Laura Silsby Back Home. Was Her Sentence Reasonable?

Jump to Last Post 1-5 of 5 discussions (11 posts)
  1. wilderness profile image97
    wildernessposted 8 years ago

    Just on the news is that Laura Silsby is finally home.  Not sure how much of this was in the national news, but Silsby was the leader of a group that went to Haiti, collect some 33 children and tried to take them into the neighboring Dominican Republic without any government permission.  Haiti has had considerable trouble with human trafficking in children and charged Silsby with kidnapping, but later dropped that charge and has convicted her of arranging illegal travel and sentenced to time served of just over 3 months.

    Silsby claimed she was taking the children to an orphanage that did not exist.  She also claimed none of the children had living parents after the Haitian earthquake; all 33 children were found to have at least one living parent.  Silsby claimed she didn't know she needed permission, but at least one government official has indicated she inquired and was told that yes, she did - do not try to take the children out of Haiti.

    Was Silby's sentence reasonable?

    1. IzzyM profile image89
      IzzyMposted 8 years agoin reply to this

      Obviously not if she has been jailed and served her time all since the earthquake.
      I've no idea who she is, but she sounds like a chancer who thought she could make a few bob at a time of great confusion in Haiti. How dare she remove children from their parents at this time when their need for their parent was greatest?

      1. wilderness profile image97
        wildernessposted 8 years agoin reply to this

        She was the leader of a group of Idaho Baptists who hired someone in Haiti to find children for an orphanage she wanted to build in the Dominican Republic.  Parents, in despair of giving their children a good life after the earthquake, gave them to the man who then turned them over to Silsby.  Reports were that she knew quite well they were not parentless, but who really knows.  All just a giant mistake done with the best of Christian motives, she claims.  All members of the group were charged, but those charges were dropped when it became apparent that Silsby had told them she had the necessary papers.  I understand the man that collected the children is still at large and wanted in Haiti, but not sure of that.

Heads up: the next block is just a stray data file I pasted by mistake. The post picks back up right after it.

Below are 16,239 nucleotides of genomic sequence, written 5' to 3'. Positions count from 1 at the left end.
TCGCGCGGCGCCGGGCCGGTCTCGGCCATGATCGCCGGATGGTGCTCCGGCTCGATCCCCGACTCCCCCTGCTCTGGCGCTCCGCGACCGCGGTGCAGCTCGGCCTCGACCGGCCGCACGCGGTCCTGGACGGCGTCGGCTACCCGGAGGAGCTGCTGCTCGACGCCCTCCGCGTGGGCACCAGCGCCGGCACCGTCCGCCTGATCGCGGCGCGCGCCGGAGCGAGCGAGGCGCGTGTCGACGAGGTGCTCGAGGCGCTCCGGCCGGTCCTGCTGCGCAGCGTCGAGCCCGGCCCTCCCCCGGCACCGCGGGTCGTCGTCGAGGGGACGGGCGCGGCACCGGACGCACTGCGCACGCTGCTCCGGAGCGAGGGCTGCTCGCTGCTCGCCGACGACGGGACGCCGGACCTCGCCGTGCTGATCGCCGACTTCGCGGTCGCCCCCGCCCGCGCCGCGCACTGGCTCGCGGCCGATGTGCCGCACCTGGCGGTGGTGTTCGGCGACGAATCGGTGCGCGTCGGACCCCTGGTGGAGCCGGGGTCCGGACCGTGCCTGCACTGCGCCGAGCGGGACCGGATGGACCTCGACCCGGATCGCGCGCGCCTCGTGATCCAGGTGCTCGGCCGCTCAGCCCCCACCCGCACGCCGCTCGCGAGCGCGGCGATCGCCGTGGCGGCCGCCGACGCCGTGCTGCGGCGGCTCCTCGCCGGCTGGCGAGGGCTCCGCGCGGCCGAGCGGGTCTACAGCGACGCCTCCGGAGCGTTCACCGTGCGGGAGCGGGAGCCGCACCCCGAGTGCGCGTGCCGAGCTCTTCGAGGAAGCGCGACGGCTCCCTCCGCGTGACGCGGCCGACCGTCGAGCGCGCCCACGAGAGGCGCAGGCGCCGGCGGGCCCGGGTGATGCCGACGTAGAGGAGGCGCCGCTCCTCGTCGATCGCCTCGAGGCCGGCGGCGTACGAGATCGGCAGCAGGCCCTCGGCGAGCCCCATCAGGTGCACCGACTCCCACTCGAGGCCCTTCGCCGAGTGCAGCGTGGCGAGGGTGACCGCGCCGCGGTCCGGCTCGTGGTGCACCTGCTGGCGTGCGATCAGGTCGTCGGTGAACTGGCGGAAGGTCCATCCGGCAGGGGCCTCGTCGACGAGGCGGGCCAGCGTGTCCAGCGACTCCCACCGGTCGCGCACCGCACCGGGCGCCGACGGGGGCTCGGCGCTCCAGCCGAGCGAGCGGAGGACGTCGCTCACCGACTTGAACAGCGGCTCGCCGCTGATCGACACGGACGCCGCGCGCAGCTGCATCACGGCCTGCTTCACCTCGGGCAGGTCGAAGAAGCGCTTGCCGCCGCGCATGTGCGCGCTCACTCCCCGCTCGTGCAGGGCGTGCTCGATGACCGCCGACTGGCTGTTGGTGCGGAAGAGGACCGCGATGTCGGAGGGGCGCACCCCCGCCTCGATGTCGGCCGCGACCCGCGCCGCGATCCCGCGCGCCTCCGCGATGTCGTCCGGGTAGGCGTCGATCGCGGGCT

Interestingly, Silsby faces several rather severe charges in the US of failure to pay debts, mostly for a business she owns.

  2. earnestshub profile image86
    earnestshubposted 8 years ago

    I think 3 years would have been more appropriate from what I have seen so far in the news.

    1. wilderness profile image97
      wildernessposted 8 years agoin reply to this

      Does motive count for nothing, then?  Or would you have said 30 years with a different, more sinister motive?

      1. IzzyM profile image89
        IzzyMposted 8 years agoin reply to this

        I would have said 30 years, but even 3 years is more appropriate than 3 months!

      2. alternate poet profile image64
        alternate poetposted 8 years agoin reply to this

        motive, like truth, is subjective - she 'believes' maybe that she was doing good, but she was wrong. Stealing children to give them a 'better' life is a conceit of religion, if that was ok then i should go about stealing baptist children to keep them from being indoctrinated into religion.  It is basically just another take on the 'other' not being as good as us, which works both ways.

        1. IzzyM profile image89
          IzzyMposted 8 years agoin reply to this

          Alternate, read the whole thread, man!

          That was what she claimed in court, but the 'orphanage' didn't exist, She claimed they were orphans - and they weren't, She claimed she didn't know that she could't do what she was doing - and it was proved that a high ranking official had previously told her she couldn't do it.

          Makes you wonder if the whole Baptist thing was lies too.

  3. IzzyM profile image89
    IzzyMposted 8 years ago

    They might be Baptists, but they arent very Christian.

  4. alternate poet profile image64
    alternate poetposted 8 years ago

    I agree with earnest - a longer jail term would have been more appropriate. 

    I haven't seen this news but over the years there have been other similar occurences around the world of religious groups thinking they are above man's law. That this woman was a  baptist should be no surprise.

  5. wilderness profile image97
    wildernessposted 8 years ago

    I think I have to agree with the concensus here - 3 years might have been more reasonable.  That Ms Silsby was convicted of a far lessor crime than originally charged with doesn't seem to me to hold much water.  Perhaps that was the best the judge could do with the evidence he had.  Perhaps political pressure from the states played a part.